Monday, March 1, 2010

journies through old florida by way of Cross Creek

Last year I was very much in love with old florida, and part of our farming life and our return to our home state has been to fulfill and re-create the romantic visions we have of it. Such a journey is incomplete without the wisdom of elders, and here in Florida there are far and few between... they are here you just have to look really carefully for them. Pick through the yankees (me) and New Yorkers (but thank god for them, they've given us good pizza & Italian ice, of which I could not live without). A somewhat easier and more portable route is to make your way  through old Florida literature to learn some of the necessities of rural life here. Which brings me to my relationship with Marjorie Kinnan Rawlings, Cross Creek, the 1st book in my Florida love series.

Have you ever started a book that took you ions to finish? Last winter Doug & I visited her homestead near Gainesville and I started reading it. I got through the first half in a few days and then we left for Mexico and I got sidetracked, etc, etc. etc.

Last night I finished it, and what a treasure it is of old Florida ways and lifestyle. Especially for those of us in the swampy citrus parts.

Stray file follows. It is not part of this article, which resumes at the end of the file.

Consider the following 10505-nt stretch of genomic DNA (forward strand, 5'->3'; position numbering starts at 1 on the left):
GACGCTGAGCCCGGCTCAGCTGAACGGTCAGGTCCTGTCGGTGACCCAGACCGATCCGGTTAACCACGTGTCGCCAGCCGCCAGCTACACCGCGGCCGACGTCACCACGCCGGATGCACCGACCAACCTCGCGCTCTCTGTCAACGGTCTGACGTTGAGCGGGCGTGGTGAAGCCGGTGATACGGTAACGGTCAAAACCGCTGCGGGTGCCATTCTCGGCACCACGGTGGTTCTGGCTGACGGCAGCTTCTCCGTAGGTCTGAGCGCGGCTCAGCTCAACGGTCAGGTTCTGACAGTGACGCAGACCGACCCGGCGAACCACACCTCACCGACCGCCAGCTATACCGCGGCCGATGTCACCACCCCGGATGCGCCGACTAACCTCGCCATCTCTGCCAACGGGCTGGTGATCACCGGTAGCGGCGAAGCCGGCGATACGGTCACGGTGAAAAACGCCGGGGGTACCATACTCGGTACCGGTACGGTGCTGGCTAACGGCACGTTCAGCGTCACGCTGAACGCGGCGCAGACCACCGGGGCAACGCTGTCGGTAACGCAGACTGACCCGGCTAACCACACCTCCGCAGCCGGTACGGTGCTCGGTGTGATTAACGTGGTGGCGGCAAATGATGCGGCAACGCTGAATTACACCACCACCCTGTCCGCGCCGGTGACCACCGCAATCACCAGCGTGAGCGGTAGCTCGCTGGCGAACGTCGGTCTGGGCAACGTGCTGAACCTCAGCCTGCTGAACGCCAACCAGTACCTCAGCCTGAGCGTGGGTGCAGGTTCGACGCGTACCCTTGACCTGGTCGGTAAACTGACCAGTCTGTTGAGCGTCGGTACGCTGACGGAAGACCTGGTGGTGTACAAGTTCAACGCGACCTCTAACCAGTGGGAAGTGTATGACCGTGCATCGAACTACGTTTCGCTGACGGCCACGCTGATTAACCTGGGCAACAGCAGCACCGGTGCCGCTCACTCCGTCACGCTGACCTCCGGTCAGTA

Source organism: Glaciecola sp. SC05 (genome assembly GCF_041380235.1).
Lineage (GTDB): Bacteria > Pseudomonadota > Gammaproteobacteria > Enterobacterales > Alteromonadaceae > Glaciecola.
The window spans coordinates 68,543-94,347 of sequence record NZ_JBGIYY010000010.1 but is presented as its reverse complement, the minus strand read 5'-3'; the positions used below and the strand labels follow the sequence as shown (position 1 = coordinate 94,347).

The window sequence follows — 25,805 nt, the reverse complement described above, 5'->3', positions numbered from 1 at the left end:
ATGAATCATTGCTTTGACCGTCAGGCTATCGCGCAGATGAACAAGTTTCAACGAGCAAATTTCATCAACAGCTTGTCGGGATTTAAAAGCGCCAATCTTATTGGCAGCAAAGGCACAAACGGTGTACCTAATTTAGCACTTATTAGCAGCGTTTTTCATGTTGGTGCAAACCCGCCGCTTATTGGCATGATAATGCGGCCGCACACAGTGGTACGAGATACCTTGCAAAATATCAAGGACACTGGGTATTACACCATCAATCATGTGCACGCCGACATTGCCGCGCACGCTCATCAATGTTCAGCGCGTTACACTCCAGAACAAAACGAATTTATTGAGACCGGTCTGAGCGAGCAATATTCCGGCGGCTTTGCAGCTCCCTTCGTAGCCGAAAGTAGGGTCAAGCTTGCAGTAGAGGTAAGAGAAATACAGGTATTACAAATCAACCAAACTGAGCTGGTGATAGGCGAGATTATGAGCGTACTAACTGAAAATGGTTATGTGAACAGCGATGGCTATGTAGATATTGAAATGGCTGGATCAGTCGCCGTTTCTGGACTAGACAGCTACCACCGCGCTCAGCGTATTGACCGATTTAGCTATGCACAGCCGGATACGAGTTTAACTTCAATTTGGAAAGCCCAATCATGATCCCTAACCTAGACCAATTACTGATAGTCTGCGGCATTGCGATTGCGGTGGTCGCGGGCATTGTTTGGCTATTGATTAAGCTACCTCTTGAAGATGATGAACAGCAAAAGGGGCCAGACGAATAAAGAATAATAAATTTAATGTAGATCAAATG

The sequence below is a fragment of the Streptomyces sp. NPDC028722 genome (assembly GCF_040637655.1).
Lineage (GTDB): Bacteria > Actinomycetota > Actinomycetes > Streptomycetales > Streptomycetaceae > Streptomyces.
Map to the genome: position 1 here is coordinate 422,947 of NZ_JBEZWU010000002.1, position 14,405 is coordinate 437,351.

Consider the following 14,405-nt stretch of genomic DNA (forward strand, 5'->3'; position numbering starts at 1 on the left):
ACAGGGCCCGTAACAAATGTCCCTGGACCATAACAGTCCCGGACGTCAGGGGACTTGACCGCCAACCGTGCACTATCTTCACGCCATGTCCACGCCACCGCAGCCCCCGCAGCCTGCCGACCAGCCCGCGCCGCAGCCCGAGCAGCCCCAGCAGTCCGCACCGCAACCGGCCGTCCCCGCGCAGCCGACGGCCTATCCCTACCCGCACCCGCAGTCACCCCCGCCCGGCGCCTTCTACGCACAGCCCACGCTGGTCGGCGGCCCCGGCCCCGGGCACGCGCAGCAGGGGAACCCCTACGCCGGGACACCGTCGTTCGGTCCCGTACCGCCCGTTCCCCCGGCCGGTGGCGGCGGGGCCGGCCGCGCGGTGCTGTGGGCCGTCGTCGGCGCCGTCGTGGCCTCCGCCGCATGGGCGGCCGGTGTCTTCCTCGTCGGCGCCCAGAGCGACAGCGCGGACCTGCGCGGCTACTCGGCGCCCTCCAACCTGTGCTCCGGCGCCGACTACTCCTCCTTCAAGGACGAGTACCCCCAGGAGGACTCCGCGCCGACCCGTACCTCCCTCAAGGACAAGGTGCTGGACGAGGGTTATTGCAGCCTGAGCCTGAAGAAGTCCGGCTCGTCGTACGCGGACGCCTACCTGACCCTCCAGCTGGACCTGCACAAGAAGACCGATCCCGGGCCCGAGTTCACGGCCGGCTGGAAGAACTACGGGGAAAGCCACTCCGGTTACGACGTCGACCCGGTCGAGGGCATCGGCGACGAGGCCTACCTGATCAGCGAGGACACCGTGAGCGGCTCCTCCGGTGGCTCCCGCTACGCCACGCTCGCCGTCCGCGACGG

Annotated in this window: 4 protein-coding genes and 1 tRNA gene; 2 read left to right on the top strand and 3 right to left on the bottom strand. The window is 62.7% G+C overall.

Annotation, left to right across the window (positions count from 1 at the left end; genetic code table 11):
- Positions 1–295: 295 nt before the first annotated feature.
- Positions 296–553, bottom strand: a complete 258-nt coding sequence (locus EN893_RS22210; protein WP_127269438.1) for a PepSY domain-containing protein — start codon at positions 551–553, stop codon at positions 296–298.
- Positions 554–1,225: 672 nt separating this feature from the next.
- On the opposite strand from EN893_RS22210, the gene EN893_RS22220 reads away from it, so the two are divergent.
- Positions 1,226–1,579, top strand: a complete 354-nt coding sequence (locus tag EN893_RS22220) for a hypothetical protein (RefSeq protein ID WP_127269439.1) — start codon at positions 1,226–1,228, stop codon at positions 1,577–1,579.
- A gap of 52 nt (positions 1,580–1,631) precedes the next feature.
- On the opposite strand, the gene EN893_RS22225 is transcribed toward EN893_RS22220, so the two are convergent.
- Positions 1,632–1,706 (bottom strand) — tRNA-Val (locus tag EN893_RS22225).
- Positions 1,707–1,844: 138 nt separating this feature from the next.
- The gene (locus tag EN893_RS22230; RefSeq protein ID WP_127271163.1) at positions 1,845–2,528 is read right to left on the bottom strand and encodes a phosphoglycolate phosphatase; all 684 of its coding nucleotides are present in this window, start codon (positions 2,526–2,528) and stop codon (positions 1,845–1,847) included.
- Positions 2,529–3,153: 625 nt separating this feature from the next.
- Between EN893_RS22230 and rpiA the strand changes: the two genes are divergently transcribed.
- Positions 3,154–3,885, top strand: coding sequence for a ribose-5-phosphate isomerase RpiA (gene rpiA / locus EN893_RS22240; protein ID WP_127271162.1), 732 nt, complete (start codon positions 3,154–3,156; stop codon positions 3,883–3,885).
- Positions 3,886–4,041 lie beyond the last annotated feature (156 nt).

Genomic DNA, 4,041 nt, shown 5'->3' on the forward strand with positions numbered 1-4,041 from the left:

It starts out as beautifully as it ends:
"We can not live without the earth or apart from it, and something is shriveled in a man's heart when he turns away from it and concerns himself only with the affairs of men." 

And closes on a similar note: 
"It seems to me that the earth may be borrowed but not bought. It may be used, but not owned. It gives itself in response to love and tending, offers its seasonal flowering and fruiting. But we are tenants and not possessors, lovers and not masters. Cross Creek belongs to the wind and the rain, to the sun and the seasons, to the cosmic secrecy of seed, and beyond all, to time."

Even though Rawlings herself was a Yankee carpet bagger who exploited Florida (like so many today) to benefit her writings, she did, as you learn in the pages of Cross Creek develop a strong bond and connection to the people and land of the creek. Something that gives a Yankee like me hope that I can do a bit of good and make right some of the wrongs :)

Next up, Zora Neale Hurston's, Their Eyes Were Watching God, if I can locate my copy. I'm embarassed to admit I've never read it, but I will I will and hopefully much quicker than I did the last!

Monday, February 15, 2010

dehydrate & be merry!